Best Way to Setup DNS server for subdomain in windows 2003 AD and restrict the access to DNS Records

Hi

We are on process of adding sub domain in our existing domain (windows 2003 AD). When we try adding sub domain with DCPROMO it automatically creates sub domain in our Main DNS server and administrator from all sites can see whole DNS structure...

We wanted to have DNS server in each sites so that administrator on each sites can maintain the records of their own but we do not want them to be able to do anything with other site of DNS records. If possible we don't want to show the administrator of one domain the records of other domain.

We were wondering if any one could point us to right direction in setting up DNS server in our environment.

Thank you
agurungAsked:
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Netman66Connect With a Mentor Commented:
The zone "internal.com" (per your example) should not propogate to the child domain DNS server.  The only zones you should see are _msdcs.internal.com and test.internal.com (on the child domain DNS server).

If you look at the properties of the "internal.com" zone on the parent server you should see the replication scope is set to replicate only with all DNS servers in the domain - which means it should NOT be available on the child domain's DNS server.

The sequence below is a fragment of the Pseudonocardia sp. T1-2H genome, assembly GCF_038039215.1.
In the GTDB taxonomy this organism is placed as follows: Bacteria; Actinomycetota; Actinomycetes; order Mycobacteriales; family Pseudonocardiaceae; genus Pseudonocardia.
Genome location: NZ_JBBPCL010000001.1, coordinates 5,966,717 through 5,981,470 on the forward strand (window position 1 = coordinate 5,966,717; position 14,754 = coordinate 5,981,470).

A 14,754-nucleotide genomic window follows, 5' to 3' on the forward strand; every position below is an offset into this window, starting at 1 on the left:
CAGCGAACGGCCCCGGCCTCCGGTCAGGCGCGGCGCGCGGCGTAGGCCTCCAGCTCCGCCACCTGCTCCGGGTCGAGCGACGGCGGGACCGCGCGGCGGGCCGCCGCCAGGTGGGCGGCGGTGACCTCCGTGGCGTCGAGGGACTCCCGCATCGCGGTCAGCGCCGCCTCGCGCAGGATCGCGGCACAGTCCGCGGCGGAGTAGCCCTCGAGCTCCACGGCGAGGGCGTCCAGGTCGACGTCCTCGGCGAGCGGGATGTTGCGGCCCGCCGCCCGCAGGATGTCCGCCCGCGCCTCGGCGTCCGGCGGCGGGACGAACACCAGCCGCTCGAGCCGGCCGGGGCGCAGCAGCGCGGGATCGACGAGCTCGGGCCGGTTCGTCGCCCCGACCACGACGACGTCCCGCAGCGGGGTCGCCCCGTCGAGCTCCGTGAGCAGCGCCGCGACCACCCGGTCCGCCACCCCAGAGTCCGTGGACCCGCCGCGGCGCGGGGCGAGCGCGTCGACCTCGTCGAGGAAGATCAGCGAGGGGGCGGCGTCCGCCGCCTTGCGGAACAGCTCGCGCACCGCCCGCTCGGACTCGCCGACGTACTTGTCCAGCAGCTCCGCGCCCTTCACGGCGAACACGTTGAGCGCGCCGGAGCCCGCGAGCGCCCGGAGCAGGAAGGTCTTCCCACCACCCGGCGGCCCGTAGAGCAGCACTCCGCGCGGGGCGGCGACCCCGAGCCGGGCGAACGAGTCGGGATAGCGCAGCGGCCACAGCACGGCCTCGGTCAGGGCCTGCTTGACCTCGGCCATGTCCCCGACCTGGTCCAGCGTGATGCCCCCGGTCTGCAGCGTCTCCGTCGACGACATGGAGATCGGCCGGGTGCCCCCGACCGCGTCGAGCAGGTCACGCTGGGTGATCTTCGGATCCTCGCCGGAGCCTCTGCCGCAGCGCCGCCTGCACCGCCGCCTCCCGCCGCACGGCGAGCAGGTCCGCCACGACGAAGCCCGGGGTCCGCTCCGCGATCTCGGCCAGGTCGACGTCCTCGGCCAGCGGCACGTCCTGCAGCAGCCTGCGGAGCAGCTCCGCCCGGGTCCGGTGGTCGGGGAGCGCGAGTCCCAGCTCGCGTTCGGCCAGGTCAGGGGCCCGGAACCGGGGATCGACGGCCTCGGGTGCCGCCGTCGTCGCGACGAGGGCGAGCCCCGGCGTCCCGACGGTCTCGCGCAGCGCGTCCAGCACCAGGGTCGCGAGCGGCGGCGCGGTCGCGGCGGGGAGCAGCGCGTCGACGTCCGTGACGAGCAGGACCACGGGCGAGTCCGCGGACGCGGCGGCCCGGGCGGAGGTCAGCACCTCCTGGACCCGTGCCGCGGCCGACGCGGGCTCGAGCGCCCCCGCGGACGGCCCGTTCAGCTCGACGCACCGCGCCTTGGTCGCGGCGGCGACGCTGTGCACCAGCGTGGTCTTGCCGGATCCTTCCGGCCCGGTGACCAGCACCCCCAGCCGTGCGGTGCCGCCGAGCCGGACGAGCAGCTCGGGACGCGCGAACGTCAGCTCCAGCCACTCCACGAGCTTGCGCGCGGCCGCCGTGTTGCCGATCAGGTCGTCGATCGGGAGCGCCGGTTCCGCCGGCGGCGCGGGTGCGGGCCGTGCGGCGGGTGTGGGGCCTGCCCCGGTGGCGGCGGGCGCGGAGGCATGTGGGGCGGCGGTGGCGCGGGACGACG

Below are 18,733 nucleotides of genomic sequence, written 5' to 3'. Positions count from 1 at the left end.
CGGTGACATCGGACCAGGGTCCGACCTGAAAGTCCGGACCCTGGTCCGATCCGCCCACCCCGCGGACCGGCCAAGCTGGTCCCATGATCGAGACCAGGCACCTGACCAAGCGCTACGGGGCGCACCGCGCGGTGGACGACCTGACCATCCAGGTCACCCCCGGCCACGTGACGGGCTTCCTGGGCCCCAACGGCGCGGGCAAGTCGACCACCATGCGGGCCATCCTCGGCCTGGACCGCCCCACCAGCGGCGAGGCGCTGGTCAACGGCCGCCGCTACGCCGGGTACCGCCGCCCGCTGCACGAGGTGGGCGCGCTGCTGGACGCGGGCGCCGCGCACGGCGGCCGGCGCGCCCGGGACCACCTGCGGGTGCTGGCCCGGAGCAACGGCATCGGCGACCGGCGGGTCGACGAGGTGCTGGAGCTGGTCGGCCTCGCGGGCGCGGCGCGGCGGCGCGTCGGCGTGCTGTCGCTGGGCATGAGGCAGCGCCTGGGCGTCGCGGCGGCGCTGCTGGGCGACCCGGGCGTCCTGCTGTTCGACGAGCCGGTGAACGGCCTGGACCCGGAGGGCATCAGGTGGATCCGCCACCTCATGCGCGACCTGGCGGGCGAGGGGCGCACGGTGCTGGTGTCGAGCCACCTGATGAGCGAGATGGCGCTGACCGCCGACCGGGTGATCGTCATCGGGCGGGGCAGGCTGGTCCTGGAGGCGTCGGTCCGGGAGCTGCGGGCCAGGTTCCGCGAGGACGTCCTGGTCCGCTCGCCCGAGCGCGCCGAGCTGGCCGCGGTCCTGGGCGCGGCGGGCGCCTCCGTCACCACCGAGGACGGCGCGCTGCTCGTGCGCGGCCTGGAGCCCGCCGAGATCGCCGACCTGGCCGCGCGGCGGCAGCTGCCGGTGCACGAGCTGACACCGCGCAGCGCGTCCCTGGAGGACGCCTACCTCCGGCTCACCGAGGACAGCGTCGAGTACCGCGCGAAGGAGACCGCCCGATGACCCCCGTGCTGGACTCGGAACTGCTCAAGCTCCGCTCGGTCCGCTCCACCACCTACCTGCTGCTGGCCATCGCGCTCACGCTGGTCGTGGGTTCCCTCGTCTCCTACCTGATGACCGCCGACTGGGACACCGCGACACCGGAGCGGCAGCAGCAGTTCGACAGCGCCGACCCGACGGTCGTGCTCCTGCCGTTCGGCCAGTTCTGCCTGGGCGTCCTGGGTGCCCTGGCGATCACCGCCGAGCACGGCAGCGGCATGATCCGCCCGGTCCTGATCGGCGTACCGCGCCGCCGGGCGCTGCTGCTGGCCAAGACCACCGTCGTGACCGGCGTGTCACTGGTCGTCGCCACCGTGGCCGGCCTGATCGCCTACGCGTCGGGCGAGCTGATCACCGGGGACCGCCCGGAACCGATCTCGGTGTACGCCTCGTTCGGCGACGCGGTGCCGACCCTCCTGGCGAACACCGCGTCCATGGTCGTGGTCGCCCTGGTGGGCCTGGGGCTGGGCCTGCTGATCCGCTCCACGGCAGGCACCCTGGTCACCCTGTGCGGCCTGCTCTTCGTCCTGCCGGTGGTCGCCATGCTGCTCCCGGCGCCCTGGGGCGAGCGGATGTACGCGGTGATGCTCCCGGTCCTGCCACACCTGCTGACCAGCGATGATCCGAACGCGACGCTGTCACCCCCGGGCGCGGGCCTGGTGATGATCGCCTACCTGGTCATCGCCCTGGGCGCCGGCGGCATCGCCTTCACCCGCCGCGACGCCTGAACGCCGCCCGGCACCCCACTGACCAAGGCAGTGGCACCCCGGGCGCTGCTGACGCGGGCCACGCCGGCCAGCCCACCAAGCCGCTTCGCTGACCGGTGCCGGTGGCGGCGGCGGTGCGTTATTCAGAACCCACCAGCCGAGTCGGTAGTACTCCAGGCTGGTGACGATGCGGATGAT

The _msdcs zone will because it's in the Application Partition and replicates to all DNS servers in the Forest.  This zone holds the SRV records for all DCs in the Forest.

I'm still wondering why you think the admins on the child domain can alter the parent domain zone.

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feptiasCommented:
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Netman66Commented:
The admins from the child domain cannot change anything in the other zones anyway.  They should only be able to administer their own zone.

You can make the child zone AD Integrated, then simply install DNS on the child domain and it should replicate down locally.  Then change the scope on the child domain DNS server (on that zone) so it replicated only to all DNS servers in the domain.  After this you should be able to delete the zone off the main server.  I feel there should be no reason to do that though since the other admins should not be able to touch anything that isn't in their own domain zone.
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GinEricCommented:
I would suggest you get the terminology right too.  There is no such thing as a subdomain; a domain, is a domain, is a domain.

You probably mean a zone.

Unless you're inside of a LAN, anyone on the Internet can see those zone records; that's how the Internet works.

You can block zone transfers, and some data, but if it's outside of your LAN everyone has to see the zone for it to work.

You also have lots of options, secure zone transfers, notifies, and other things to limit what people can do with DNS zones and records.  In the DNS Manager, under the zone you want to manage, the Properties dialogue will show most of the options for dynamic updates, security, and zone transfers.